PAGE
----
Solutions

Problem 92

(***) Von Koch's conjecture

Several years ago I met a mathematician who was intrigued by a problem for which he didn't know a solution. His name was Von Koch, and I don't know whether the problem has been solved since.

p92a.gif

Anyway the puzzle goes like this: Given a tree with N nodes (and hence N-1 edges). Find a way to enumerate the nodes from 1 to N and, accordingly, the edges from 1 to N-1 in such a way, that for each edge K the difference of its node numbers equals to K. The conjecture is that this is always possible.

For small trees the problem is easy to solve by hand. However, for larger trees, and 14 is already very large, it is extremely difficult to find a solution. And remember, we don't know for sure whether there is always a solution!

Write a predicate that calculates a numbering scheme for a given tree. What is the solution for the larger tree pictured below?

p92b.gif

Example in Haskell:

λ>  head $ vonKoch [(1,6),(2,6),(3,6),(4,6),(5,6),(5,7),(5,8),(8,9),(5,10),(10,11),(11,12),(11,13),(13,14)]
[6,7,8,9,3,4,10,11,5,12,2,13,14,1]

Solutions


Problem 93

(***) An arithmetic puzzle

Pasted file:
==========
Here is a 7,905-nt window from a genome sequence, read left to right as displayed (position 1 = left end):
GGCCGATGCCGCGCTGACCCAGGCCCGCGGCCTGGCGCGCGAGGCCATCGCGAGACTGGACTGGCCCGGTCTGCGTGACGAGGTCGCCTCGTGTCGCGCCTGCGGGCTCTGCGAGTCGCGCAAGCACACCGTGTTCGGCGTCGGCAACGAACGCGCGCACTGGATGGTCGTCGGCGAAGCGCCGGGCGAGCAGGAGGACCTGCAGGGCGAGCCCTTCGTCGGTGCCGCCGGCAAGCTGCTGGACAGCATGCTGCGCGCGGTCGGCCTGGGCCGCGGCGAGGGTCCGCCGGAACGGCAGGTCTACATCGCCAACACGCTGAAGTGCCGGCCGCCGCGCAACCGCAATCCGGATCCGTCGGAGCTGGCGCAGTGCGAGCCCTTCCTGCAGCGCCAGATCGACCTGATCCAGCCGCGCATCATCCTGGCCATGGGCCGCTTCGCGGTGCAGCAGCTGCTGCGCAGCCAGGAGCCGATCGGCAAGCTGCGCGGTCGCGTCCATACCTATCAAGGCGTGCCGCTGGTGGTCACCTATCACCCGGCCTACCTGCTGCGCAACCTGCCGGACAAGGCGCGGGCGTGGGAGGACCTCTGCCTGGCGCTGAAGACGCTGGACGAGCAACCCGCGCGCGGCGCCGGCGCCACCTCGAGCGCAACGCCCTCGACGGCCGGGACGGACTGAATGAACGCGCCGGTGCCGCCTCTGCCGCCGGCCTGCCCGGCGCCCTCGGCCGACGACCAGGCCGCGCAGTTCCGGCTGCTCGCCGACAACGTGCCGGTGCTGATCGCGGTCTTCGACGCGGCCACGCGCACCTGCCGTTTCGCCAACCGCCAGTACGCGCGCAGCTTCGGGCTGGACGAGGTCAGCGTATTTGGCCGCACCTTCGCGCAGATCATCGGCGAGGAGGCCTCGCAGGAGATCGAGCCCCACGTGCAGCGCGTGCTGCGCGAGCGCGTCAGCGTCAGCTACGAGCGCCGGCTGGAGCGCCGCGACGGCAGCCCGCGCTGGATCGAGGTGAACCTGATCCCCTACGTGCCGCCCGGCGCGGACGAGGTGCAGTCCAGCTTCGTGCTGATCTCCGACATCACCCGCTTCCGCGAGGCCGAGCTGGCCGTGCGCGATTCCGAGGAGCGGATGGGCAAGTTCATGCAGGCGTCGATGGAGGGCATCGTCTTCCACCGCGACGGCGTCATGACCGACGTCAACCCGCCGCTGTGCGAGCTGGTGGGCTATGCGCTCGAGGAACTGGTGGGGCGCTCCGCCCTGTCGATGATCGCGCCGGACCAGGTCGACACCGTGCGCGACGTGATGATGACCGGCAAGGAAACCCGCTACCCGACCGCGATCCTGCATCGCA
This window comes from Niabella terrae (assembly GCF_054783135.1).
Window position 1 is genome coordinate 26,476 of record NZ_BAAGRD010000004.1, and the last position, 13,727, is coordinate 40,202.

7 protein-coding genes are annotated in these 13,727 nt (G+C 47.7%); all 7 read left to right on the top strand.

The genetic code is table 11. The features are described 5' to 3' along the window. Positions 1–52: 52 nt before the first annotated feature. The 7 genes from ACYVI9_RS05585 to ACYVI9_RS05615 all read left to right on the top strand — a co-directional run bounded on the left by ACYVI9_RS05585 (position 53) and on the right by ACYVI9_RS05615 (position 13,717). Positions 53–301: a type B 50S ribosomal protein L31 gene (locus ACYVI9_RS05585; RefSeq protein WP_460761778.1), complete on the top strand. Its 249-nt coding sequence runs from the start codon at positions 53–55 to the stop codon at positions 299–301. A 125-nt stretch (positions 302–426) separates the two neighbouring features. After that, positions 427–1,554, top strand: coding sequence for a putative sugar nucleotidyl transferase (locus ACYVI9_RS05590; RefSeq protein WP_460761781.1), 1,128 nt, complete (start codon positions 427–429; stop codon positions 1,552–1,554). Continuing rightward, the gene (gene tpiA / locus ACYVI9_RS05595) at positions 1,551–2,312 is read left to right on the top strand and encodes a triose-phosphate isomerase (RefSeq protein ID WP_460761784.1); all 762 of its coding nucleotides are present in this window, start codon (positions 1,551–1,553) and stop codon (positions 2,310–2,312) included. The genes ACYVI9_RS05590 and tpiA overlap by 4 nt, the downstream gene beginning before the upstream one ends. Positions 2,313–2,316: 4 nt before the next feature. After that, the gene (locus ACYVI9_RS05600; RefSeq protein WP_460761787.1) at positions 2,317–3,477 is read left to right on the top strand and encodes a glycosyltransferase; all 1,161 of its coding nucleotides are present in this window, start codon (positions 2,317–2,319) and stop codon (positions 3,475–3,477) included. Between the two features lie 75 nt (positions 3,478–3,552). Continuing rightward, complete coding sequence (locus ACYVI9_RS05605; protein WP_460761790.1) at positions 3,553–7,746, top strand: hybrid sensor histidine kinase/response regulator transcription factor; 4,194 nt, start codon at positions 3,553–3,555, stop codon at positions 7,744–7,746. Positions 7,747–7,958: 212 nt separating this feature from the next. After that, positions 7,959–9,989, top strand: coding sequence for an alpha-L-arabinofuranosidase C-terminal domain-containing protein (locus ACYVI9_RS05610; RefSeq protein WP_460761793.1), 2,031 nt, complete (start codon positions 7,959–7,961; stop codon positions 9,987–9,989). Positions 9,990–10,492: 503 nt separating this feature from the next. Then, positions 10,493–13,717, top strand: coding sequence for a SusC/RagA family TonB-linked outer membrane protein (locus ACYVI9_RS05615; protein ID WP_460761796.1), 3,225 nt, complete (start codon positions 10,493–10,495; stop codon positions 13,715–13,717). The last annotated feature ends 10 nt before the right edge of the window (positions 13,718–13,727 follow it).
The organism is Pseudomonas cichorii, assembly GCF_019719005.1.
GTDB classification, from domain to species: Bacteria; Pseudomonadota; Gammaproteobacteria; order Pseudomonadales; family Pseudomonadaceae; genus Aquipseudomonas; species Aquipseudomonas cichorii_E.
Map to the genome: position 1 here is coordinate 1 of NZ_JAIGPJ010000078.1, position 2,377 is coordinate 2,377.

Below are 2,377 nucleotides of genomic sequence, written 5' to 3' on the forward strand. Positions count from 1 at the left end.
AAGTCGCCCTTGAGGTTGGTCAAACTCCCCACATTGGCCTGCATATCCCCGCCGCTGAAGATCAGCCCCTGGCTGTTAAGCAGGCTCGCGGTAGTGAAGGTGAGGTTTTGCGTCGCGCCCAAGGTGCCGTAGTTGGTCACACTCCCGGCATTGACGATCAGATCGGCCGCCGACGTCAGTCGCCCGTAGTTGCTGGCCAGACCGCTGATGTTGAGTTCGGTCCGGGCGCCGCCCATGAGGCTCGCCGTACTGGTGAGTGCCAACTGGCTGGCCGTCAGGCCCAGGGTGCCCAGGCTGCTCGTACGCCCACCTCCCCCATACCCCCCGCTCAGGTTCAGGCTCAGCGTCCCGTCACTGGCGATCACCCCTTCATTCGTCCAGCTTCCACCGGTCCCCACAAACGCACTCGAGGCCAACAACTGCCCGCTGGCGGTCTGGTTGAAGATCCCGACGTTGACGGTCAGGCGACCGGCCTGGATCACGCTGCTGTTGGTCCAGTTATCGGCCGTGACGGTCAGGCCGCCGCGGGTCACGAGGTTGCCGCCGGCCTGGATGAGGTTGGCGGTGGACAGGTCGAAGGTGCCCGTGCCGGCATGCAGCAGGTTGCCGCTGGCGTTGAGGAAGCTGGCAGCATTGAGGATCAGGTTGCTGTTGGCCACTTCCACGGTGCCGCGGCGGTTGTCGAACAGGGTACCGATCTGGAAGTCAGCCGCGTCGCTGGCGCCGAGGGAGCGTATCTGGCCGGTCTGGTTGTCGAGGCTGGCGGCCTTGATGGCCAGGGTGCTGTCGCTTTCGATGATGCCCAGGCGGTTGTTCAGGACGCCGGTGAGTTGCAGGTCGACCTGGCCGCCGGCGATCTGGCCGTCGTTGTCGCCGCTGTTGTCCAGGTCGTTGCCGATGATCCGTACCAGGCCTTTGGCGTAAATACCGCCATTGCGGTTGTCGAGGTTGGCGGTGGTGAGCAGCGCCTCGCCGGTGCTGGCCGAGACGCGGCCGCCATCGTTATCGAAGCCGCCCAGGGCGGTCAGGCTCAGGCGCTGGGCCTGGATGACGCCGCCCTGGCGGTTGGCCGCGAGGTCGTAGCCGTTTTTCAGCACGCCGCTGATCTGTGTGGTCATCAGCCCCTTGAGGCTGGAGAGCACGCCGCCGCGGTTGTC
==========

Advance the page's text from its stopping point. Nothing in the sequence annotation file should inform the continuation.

Given a list of integer numbers, find a correct way of inserting arithmetic signs (operators) such that the result is a correct equation. Example: With the list of numbers [2,3,5,7,11] we can form the equations 2-3+5+7 = 11 or 2 = (3*5+7)/11 (and ten others!).

Division should be interpreted as operating on rationals, and division by zero should be avoided.

Example in Haskell:

λ> mapM_ putStrLn $ puzzle [2,3,5,7,11]
2 = 3-(5+7-11)
2 = 3-5-(7-11)
2 = 3-(5+7)+11
2 = 3-5-7+11
2 = (3*5+7)/11
2*(3-5) = 7-11
2-(3-(5+7)) = 11
2-(3-5-7) = 11
2-(3-5)+7 = 11
2-3+5+7 = 11

The other two solutions alluded to in the problem description are dropped by the Haskell solution as trivial variants:

2 = 3-(5+(7-11))
2-3+(5+7) = 11

Solutions


Problem 94

(***) Generate K-regular simple graphs with N nodes

In a K-regular graph all nodes have a degree of K; i.e. the number of edges incident in each node is K. How many (non-isomorphic!) 3-regular graphs with 6 nodes are there?

Sample results

Example in Haskell:

λ> length $ regular 6 3
2

Solutions